Tenn. substitute teacher who says she killed man is put in classroom with victim's sibling
A Tennessee substitute teacher who told police she killed a young man in a drug deal last month was then assigned to a classroom with the victim's sibling, according to the group that runs the charter school.
Khadijah Griffis told investigators she was selling marijuana when she shot Mykal Prime on July 24 after he attacked her, according to Nashville police. She said Prime got into her car at a gas station and attempted to steal her drugs, pulling a gun and pistol whipping her. A struggle ensued, and she was able to push Prime out of the car before pulling her own pistol and shooting him, she told police.
Griffis claims self-defense, and she has not been charged. When asked if Griffis could face homicide or drug charges, police spokeswoman Kristin Mumford said in an email, "There is an ongoing investigation which will be reviewed by the District Attorney's office."
Prior to the homicide, Griffis had worked as a substitute teacher at RePublic charter schools through a substitute service provider called Enriched Schools. According to a statement from RePublic, when administrators learned of the homicide, they told Enriched Schools not to assign Griffis to any of their campuses.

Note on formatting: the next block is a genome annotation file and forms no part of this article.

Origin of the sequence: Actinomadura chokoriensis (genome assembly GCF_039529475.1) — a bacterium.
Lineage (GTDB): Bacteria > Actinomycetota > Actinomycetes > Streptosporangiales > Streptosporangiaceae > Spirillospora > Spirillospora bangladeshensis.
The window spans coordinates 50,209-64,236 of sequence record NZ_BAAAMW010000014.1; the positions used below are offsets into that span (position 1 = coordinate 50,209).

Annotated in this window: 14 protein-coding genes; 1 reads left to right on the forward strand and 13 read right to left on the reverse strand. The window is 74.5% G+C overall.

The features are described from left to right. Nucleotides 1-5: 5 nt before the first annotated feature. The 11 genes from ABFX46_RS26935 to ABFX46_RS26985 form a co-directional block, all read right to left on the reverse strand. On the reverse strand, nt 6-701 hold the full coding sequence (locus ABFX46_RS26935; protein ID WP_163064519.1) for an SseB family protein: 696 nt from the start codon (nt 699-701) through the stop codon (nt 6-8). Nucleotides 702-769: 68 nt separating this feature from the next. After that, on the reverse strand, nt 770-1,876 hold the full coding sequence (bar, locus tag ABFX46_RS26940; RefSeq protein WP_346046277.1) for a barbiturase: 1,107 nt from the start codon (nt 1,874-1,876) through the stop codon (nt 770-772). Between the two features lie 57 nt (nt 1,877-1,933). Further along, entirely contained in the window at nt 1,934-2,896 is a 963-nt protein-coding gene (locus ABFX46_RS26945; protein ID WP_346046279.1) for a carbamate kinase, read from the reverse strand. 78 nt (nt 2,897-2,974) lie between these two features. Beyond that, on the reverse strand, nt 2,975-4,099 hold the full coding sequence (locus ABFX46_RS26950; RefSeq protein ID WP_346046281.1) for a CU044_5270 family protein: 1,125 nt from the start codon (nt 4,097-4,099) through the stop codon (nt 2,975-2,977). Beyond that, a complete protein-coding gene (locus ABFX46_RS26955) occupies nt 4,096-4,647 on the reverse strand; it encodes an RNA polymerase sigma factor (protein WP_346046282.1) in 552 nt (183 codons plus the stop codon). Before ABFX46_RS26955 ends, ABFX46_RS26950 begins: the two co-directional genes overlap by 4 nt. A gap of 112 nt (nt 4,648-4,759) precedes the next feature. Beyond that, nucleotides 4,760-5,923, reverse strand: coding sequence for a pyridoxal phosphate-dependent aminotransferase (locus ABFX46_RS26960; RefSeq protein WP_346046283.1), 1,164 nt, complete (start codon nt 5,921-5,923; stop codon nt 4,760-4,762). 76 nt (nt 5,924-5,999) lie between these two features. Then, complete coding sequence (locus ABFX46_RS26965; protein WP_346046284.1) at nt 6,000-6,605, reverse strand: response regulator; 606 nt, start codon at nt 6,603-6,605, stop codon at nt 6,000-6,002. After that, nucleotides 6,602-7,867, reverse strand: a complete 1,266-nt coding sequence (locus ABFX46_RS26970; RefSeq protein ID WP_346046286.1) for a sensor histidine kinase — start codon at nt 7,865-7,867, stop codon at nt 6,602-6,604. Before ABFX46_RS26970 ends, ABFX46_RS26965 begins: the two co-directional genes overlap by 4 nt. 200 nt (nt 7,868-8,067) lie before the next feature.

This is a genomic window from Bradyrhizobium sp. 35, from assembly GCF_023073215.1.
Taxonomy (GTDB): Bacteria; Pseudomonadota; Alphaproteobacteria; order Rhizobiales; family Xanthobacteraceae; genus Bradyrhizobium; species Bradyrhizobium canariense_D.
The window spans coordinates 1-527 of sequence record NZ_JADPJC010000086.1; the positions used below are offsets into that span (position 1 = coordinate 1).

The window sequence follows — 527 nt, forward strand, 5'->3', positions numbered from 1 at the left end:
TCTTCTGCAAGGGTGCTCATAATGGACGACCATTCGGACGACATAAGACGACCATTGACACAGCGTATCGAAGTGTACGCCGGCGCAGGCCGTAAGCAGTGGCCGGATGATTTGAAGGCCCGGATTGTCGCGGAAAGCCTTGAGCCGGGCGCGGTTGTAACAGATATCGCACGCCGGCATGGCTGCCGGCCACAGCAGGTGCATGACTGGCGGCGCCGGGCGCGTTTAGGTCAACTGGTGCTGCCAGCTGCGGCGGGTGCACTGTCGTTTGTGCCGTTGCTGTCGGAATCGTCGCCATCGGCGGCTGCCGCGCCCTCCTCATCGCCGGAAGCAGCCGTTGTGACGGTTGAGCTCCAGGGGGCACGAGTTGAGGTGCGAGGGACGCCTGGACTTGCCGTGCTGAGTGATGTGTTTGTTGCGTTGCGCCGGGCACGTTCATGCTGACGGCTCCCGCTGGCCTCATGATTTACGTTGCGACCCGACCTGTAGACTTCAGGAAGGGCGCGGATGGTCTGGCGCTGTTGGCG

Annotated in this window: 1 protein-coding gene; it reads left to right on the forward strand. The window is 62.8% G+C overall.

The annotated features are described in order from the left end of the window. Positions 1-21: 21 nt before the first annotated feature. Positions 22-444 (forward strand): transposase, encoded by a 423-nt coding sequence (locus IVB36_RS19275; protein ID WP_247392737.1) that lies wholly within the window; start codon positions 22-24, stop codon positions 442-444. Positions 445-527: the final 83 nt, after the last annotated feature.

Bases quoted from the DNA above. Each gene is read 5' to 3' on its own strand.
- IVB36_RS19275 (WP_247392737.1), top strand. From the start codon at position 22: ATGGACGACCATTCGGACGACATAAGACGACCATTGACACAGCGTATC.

Nonetheless, Griffis was sent last week to Nashville's RePublic High School, where she was assigned to teach a math class attended by one of Prime's siblings. Once school administrators were aware of the situation, they escorted Griffis off campus and started an investigation. The charter school group is also reviewing its contract with Enriched Schools, according to its statement.
"We deeply regret the impact this incident has had on our school community and are working closely with the victim's family, as well as providing additional counseling support for all or our scholars," RePublic Schools' statement reads.
Enriched Schools did not immediately return a phone call, text or email message Friday morning.
Prime's mother, Juanneika Scott, told WTVF-TV she thought school would be a safe place for her children.
"I feel like I let my kids down when I sent them to school that day," she said.